Abstract: Cargo cults were one of the most spectacular phenomenon in human history, yet their most puzzling aspect remains largely unexplained. In hundreds of (probably unrelated) events across thousands of kilometres and spanning several decades, Melanesian communities engaged in apparently irrational behaviour in response to contact with Western civilisations. From makeshift airstrips cut through the forest, equipped with guiding fires, observation towers and "radio" shacks using coconut headphones, to "five o'clock teas", military parades and handshakes, natives performed amazing replications of Western behaviour and artefacts. While most anthropologists focused on these practices as anti-colonial, revolutionary or forms of cultural accommodation, the task of explaining an absurd form of cultural imitation was somewhat brushed aside. I will argue that theories developed by CEU psychologists Gergely and Csibra following Dan Sperber can shed some light upon the issue. By analysing what was imitated and especially what was not, cargo cult imitation appears as neither indiscriminate, nor unreasonable. Rather, given the huge technological disparity between the cultures in contact, the polarised attitudes of Whites versus Melanesians, and the local folk epistemology of linking knowledge, power and secrecy,  it is a case of hyper-creative cultural learning gone wrong due to cognitive opacity and lack of cooperation. Moreover, cargo cults as cultural imitation may raise a fascinating hypothesis about the adoption of missionary Christianity in Melanesia and elsewhere.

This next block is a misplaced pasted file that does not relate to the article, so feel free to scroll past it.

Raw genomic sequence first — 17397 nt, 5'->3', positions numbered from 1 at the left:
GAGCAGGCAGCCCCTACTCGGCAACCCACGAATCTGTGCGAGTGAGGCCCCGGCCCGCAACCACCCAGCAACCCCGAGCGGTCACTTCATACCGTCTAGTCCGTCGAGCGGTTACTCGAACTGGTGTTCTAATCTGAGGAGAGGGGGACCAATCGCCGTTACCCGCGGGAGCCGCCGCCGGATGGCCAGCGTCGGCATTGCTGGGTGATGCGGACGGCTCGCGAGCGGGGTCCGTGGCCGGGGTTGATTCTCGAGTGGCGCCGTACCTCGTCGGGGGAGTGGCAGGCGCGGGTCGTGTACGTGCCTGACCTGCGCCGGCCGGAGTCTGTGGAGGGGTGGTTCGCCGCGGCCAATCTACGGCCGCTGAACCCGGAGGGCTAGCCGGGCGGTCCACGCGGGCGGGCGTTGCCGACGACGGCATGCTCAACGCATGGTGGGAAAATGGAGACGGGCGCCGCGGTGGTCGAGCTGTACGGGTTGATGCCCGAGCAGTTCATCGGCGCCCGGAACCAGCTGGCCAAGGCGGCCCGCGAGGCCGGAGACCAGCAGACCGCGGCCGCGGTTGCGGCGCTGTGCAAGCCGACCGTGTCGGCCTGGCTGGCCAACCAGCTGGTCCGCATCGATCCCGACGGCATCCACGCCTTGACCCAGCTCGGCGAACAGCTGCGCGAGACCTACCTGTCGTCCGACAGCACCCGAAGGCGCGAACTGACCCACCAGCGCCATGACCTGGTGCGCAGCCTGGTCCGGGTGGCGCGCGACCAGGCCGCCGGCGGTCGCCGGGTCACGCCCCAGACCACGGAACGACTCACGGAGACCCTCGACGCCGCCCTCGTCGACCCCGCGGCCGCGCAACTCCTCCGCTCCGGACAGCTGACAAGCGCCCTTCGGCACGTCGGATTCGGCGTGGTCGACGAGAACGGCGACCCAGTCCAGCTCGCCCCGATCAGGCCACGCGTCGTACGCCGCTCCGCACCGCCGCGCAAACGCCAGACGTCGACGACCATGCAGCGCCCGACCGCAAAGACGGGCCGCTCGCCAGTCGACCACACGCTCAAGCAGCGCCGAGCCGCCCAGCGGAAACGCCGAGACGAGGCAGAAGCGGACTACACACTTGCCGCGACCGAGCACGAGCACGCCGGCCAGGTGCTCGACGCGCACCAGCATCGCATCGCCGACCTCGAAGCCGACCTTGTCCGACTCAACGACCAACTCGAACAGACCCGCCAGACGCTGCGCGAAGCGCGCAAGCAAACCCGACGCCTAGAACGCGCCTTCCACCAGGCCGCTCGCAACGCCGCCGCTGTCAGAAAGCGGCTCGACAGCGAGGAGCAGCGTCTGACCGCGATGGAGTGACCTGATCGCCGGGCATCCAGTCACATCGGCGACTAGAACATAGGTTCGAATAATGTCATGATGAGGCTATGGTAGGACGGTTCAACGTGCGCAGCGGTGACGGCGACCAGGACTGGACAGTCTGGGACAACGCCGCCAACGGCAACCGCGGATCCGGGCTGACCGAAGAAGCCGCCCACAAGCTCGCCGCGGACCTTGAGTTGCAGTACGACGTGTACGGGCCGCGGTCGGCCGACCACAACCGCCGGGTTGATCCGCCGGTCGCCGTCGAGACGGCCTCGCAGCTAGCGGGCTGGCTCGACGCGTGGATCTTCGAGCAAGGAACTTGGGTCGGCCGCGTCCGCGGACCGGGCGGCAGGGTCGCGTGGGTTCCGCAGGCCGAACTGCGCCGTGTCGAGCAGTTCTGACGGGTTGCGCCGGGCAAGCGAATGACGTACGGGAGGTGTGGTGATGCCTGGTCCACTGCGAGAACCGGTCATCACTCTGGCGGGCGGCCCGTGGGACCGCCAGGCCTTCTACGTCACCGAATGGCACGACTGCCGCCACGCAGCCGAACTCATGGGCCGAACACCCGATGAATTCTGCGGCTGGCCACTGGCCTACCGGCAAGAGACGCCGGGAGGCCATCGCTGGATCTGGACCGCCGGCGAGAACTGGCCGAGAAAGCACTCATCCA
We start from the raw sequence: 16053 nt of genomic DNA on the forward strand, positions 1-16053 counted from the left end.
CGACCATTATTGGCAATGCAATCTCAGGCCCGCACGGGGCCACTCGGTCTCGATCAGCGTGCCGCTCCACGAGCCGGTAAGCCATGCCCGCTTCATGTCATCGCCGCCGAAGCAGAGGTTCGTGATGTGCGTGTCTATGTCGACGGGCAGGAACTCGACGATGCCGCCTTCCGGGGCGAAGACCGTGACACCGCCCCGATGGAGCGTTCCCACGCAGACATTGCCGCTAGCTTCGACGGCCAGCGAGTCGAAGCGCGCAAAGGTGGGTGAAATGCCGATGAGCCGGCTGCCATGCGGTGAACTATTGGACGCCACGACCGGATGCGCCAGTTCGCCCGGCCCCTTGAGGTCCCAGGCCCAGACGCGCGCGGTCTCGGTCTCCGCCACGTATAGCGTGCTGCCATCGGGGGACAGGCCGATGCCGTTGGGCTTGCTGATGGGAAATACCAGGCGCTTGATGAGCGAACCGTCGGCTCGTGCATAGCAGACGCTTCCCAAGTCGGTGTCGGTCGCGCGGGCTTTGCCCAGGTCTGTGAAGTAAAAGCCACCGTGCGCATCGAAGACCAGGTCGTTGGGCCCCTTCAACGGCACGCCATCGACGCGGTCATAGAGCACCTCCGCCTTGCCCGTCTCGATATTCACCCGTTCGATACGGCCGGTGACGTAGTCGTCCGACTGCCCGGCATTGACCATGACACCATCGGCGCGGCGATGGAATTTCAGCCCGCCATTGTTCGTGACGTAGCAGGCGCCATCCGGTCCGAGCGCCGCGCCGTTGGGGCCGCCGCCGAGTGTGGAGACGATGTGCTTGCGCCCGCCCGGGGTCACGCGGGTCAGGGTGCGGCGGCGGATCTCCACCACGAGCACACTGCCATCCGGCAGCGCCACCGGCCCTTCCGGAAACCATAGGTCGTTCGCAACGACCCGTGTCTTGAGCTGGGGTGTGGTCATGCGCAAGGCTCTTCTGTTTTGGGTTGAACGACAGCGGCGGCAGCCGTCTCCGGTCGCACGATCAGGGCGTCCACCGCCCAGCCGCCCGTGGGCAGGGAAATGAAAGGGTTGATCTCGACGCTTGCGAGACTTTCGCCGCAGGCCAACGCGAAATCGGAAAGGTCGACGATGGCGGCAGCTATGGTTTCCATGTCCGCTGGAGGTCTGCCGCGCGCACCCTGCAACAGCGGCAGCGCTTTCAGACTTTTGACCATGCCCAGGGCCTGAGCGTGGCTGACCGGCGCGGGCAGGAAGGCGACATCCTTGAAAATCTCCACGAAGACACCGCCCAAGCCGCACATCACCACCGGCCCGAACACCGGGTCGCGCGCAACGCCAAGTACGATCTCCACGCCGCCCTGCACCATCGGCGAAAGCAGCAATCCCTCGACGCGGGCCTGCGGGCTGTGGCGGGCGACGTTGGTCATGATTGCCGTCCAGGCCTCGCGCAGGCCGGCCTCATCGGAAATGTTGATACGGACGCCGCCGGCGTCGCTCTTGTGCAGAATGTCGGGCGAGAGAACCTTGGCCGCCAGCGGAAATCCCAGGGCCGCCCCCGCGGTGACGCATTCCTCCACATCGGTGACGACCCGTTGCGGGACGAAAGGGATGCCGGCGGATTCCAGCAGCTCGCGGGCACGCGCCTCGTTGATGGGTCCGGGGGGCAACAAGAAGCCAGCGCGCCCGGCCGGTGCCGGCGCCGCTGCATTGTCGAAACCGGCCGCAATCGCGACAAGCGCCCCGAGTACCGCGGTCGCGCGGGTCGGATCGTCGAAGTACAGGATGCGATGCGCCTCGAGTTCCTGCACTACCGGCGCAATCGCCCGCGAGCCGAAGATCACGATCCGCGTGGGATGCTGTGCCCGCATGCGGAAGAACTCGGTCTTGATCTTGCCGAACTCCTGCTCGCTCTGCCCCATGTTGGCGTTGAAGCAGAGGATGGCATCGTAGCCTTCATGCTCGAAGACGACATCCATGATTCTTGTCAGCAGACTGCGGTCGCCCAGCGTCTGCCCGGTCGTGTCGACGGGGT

Friday, April 18, 2014

Katharina Helming - 2014/04/18 – 11:30 am

Date: Friday 18th April
Time: 11:30 am
Place: Conference room, Pavillon Jardin - 29, rue d'Ulm
Speaker: Katharina Helming (IJN)
Title: “Making sense of early false-belief understanding”
Abstract: The topic of this talk is the puzzle about early belief-ascription: Young children demonstrate spontaneous false-belief understanding, but they fail elicited-response false-belief tasks. Based on recent converging evidence, a pragmatic framework to solve this puzzle will be introduced. Young children do understand the contents of others’ false belief, but they are overwhelmed when they must simultaneously make sense of two distinct actions: the instrumental action of a mistaken agent and the experimenter’s communicative action. I will discuss predictions of this account and present preliminary data supporting it.